Despite the title, from its original 1970 double concept album to a range of stagings and a film version, “Jesus Christ Superstar” has always been “Jesus Mania” as viewed from the perspective of Judas Iscariot. As such, Jesus as a character can become prop-like, similar to the faceless, distant Jesuses of many classic biblical films.
Dubbed a rock opera by composer Andrew Lloyd Webber and librettist Tim Rice, the fusion of music and words in “Superstar” is so unified that its unfolding of the last week of the life of Jesus has never needed much staging for the story to be conveyed. When Lloyd Webber was complaining about the original Broadway version, the film and various stagings in a 1987 interview we had, I suggested aloud if the problem might be that the work is not so much an opera as an oratorio or a Passion. Peter Sellars and a handful of contemporary directors aside, it is more an exception than the rule to see, say Bach’s “St. Matthew Passion” staged.
The fiftieth-anniversary tour of “Jesus Christ Superstar” at the Cadillac Palace Theatre takes very seriously the notion that the work belongs to the Passion genre. In fact, unlike any previous staging or version thus far, it makes the daring decision to make the crucifixion the climax of the drama. Usually, the title number is the climax: a post-suicide Judas appears in the here and now, Jesus is shown in glory. But the lyrics are actually questions about Jesus, never answers. In this provocative staging, the chorus that asks Jesus, “Do you think you’re who they say you are?” is the same mob that has just tortured and beaten him. And Jesus is shown throughout the song bloodied and disfigured. It is worth noting that the various competing factions of Pharisees, disciples and Romans—who are so distinct in this production that each even have their own choreography—all become unified in their complete rejection and humiliation of Jesus. If anyone thinks this a radical interpretation, read the shortest and earliest New Testament Gospel of Mark, which climaxes exactly the same way.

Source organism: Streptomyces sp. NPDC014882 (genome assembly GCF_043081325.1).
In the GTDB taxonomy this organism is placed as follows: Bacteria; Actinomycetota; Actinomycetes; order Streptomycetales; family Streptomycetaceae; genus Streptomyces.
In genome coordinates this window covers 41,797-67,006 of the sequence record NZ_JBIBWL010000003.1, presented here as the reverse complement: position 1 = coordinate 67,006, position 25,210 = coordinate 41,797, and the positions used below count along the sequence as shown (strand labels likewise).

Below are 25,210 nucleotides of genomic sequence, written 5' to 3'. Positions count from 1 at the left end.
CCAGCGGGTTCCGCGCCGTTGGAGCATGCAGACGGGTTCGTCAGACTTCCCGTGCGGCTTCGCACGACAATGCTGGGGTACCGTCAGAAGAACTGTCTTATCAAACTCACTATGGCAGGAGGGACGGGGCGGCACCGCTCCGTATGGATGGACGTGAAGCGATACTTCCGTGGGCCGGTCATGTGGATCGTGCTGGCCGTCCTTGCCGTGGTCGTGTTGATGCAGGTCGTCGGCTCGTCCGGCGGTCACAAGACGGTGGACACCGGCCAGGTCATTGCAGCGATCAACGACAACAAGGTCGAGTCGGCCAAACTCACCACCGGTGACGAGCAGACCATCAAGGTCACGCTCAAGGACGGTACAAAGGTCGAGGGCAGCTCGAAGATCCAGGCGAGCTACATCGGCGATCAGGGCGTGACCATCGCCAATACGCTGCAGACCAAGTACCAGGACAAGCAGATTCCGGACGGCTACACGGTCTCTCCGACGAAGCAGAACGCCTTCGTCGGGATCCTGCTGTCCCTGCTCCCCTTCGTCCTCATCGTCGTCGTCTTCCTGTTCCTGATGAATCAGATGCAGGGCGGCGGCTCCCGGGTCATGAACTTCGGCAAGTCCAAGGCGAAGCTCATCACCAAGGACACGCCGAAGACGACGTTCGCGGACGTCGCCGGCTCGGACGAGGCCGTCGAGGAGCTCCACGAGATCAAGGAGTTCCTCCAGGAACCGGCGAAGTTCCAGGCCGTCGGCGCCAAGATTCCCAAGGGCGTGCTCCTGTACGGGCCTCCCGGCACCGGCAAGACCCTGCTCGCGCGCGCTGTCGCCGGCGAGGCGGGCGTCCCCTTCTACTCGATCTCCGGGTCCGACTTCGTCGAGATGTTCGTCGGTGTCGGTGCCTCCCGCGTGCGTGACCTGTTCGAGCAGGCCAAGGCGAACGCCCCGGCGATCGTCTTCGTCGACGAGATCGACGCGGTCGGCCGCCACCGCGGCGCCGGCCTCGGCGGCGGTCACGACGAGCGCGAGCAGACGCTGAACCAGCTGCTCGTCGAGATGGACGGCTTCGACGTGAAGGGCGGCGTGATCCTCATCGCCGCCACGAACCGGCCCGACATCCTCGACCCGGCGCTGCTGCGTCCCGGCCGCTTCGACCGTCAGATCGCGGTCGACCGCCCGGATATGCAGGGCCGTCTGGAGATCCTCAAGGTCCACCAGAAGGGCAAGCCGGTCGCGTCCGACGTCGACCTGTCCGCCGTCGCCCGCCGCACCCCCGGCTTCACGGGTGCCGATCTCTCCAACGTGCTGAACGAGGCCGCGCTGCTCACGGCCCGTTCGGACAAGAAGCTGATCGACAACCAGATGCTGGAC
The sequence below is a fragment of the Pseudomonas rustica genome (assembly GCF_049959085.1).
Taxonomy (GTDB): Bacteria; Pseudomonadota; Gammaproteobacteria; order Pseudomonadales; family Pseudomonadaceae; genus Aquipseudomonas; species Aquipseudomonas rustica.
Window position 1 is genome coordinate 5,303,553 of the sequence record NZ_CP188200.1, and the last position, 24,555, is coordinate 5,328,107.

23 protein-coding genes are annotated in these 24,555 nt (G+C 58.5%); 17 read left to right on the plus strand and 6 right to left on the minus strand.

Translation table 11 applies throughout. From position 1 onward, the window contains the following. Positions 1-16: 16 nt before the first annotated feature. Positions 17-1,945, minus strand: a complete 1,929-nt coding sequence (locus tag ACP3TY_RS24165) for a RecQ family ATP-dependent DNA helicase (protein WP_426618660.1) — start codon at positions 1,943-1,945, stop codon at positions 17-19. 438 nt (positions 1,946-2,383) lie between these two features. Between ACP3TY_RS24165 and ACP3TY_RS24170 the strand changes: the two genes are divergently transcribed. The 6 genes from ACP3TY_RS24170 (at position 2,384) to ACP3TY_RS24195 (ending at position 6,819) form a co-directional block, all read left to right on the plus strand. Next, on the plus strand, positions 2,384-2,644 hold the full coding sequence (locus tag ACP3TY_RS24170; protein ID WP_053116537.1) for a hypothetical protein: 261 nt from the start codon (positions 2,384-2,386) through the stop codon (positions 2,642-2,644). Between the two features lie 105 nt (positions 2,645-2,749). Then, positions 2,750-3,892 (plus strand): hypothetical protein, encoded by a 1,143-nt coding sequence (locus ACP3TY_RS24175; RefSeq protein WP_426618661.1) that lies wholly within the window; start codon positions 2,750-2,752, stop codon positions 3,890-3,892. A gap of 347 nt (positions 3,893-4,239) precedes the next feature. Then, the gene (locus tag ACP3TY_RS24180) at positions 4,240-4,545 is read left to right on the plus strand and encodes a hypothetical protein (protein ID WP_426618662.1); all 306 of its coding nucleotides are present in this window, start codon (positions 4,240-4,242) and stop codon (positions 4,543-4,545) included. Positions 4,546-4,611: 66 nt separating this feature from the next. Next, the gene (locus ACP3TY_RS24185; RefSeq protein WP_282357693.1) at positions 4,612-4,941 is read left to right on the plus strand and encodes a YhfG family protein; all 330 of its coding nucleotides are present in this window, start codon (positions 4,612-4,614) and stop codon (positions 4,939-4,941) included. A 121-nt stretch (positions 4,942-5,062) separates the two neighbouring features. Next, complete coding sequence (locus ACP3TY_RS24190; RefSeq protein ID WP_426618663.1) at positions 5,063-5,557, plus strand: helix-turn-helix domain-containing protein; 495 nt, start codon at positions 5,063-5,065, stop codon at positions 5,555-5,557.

It is extremely uncomfortable to experience precisely because we get a small sense of what Jesus and any unjust victim of a murderous mob—especially one that includes former allies and friends—has to endure.
Part of what makes the climax so crushing is that we have come to know Jesus (Aaron LaVigne). This is a Jesus with bright eyes and a blonde man-bun who comes off young and naive, at first indistinguishable from those following him. He carries a guitar, as do many of the characters. He’s long and lanky, a tad Pete Townshend-ish. In fact, after one of the most heartfelt and intense traversals of “Gethsemane” imaginable, complete with summoned shrieks and screams, it would not have been a surprise if Jesus had smashed his guitar.
Mary Magdalene (Jenna Rubaii) is given much more to do in this production than usual. Of course, she has the best songs, as always. And hers and those of the entire cast are sung with virtuosity and aplomb. But here she is a full apostle, even present at the Last Supper. That allows her to react to the denial confrontation between Jesus and Judas (Omar Lopez-Cepero) in a direct, visceral and fascinating way.
The ending offers a thought-provoking take on Bob Dylan’s question in “With God on Our Side” of “Whether Judas Iscariot had God on his side?”
“Jesus Christ Superstar”at Cadillac Palace Theatre, 151 West Randolph, broadwayinchicago.com. Through July 31.